While getting into a system through an unsecured wireless connection is tempting, I think this would be just about as useful a way to take over a car as tapping into the wire from the oil pressure switch. You would now have the power to turn on someone's oil light at will- Muahahaha! Being able to do that wirelessly would be more convenient than tapping a wire, but I can't see what you would do with it- overwhelm the TPMS module?
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Transmission type Efficiency
Manual neutral engine off.100% @MPG <----- Fun Fact.
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CVT belt ............................88%
Automatic .........................86%

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Old 09-05-2013, 04:44 PM   #16 (permalink)
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hacking the platoons

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Originally Posted by Fat Charlie View Post
While getting into a system through an unsecured wireless connection is tempting, I think this would be just about as useful a way to take over a car as tapping into the wire from the oil pressure switch.
Maybe I got this thread a little off topic, so I'll make this the last from me on this. Here is a 2011 NYT piece:

"March 9, 2011
Researchers Show How a Car’s Electronics Can Be Taken Over Remotely
By JOHN MARKOFF

With a modest amount of expertise, computer hackers could gain remote access to someone’s car — just as they do to people’s personal computers — and take over the vehicle’s basic functions, including control of its engine, according to a report by computer scientists from the University of California, San Diego and the University of Washington.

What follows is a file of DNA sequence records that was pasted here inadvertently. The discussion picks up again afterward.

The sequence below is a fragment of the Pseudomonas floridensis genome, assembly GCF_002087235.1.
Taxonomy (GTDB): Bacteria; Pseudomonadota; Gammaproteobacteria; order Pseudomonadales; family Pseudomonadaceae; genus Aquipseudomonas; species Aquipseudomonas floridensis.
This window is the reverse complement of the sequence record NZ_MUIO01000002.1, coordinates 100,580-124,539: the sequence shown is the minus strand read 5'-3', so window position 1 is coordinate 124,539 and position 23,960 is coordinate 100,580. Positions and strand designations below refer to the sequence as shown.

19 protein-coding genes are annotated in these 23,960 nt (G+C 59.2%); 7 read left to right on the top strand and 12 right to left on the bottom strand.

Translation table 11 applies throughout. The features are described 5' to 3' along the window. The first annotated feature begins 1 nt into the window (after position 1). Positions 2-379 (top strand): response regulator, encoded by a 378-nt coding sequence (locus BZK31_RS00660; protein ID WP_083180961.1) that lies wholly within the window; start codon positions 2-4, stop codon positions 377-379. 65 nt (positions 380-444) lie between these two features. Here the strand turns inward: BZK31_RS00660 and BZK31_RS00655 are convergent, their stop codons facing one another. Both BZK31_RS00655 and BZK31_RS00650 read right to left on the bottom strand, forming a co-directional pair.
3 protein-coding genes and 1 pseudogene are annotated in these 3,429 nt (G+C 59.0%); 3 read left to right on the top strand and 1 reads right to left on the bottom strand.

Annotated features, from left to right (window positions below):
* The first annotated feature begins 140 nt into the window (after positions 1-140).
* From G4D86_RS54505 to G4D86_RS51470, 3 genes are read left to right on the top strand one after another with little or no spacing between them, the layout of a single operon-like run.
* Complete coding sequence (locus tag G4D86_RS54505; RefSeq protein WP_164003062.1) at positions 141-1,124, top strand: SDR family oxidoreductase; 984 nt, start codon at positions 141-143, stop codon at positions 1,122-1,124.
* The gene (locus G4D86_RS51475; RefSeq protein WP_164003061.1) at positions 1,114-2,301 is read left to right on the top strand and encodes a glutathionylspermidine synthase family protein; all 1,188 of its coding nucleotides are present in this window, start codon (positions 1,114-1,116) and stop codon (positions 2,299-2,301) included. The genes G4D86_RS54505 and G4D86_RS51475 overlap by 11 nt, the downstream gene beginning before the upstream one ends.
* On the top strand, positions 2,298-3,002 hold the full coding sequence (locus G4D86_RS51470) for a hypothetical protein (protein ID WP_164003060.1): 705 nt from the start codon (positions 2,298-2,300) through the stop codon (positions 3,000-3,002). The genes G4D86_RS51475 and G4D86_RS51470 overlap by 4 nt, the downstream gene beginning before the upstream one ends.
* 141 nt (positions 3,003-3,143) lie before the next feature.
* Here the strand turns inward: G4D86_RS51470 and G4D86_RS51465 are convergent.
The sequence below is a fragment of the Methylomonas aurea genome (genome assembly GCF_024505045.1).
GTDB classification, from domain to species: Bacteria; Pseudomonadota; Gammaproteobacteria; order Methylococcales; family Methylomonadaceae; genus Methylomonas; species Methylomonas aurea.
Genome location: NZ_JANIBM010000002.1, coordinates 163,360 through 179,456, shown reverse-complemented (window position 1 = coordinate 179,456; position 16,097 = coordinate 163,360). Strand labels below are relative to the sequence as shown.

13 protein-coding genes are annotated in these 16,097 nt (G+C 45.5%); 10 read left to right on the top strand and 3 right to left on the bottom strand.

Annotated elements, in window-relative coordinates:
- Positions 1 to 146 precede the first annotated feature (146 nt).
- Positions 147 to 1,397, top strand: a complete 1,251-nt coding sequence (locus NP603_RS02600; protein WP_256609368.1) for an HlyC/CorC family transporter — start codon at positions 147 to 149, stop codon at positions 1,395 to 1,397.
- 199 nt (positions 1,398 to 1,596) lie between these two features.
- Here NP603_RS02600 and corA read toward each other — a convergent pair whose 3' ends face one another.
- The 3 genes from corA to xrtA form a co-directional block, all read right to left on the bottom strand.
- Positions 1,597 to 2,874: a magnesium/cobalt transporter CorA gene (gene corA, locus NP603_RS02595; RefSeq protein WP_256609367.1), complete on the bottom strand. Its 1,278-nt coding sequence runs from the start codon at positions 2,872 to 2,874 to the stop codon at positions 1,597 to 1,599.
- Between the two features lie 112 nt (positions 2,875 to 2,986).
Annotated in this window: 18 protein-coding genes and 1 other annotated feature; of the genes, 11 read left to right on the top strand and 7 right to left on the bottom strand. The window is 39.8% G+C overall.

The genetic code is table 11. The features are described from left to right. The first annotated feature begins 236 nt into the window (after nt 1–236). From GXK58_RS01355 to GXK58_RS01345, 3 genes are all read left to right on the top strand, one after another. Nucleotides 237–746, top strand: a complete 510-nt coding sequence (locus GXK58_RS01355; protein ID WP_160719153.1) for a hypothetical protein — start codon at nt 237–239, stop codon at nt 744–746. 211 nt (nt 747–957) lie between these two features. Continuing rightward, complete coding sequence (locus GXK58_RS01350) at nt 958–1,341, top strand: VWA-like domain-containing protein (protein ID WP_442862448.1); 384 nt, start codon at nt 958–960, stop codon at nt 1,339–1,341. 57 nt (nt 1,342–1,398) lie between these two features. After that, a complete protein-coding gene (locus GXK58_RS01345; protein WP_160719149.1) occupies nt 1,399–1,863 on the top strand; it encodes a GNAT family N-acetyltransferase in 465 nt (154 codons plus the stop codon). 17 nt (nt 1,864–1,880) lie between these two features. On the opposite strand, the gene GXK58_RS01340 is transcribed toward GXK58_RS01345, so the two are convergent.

Although no such takeovers have been reported in the real world, the scientists were able to do exactly this in an experiment conducted on a car they bought for the purpose of trying to hack it. Their report, delivered last Friday to the National Academy of Sciences’ Transportation Research Board, described how such unauthorized intrusions could theoretically take place.

Because many of today’s cars contain cellular connections and Bluetooth wireless technology, it is possible for a hacker, working from a remote location, to take control of various features — like the car locks and brakes — as well as to track the vehicle’s location, eavesdrop on its cabin and steal vehicle data, the researchers said. They described a range of potential compromises of car security and safety.

“This report explores how hard it is to compromise a car’s computers without having any direct physical access to the car,” said Stefan Savage of the University of California, San Diego, who is one of the leaders of the research effort.

Given that the researchers were able to do it, they are now trying to pinpoint just how hard it might be for others, he said.

The car security study is one of a growing array of safety concerns that are emerging as the Internet comes in contact with almost every aspect of daily life, be it through financial systems or industrial controls. Computer security researchers have long argued that wholesale computerization and Internet connectivity of complex systems present new risks that are frequently exploited first by vandals with malicious intent.

The new report is a follow-on to similar research these experts conducted last year, which showed that cars were increasingly indistinguishable from Internet-connected computers in terms of vulnerability to outside intrusion and control. That project tried to show that the internal networks used to control systems in today’s cars are not secure in the face of a potential attacker who has physical access to the vehicle.